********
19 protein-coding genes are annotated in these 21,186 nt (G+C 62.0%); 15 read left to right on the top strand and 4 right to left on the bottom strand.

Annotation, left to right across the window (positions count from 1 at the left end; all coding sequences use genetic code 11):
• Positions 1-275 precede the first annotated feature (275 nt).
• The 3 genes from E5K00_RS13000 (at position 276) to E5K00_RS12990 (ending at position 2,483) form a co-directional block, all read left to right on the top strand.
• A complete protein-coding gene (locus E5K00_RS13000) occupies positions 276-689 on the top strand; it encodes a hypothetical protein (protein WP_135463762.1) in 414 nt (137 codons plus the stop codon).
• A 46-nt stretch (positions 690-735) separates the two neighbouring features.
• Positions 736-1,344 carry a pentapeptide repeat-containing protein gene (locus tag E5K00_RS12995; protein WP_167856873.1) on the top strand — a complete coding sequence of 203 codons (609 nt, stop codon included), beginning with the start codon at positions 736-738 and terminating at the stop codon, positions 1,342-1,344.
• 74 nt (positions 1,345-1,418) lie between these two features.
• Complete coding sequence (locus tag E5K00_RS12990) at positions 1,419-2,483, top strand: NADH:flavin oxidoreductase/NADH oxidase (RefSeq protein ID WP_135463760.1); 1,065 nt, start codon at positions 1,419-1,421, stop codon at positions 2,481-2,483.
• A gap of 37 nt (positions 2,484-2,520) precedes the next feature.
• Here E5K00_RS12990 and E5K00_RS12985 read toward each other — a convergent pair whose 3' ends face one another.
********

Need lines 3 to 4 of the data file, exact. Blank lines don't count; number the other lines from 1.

• Positions 1-275 precede the first annotated feature (275 nt).
• The 3 genes from E5K00_RS13000 (at position 276) to E5K00_RS12990 (ending at position 2,483) form a co-directional block, all read left to right on the top strand.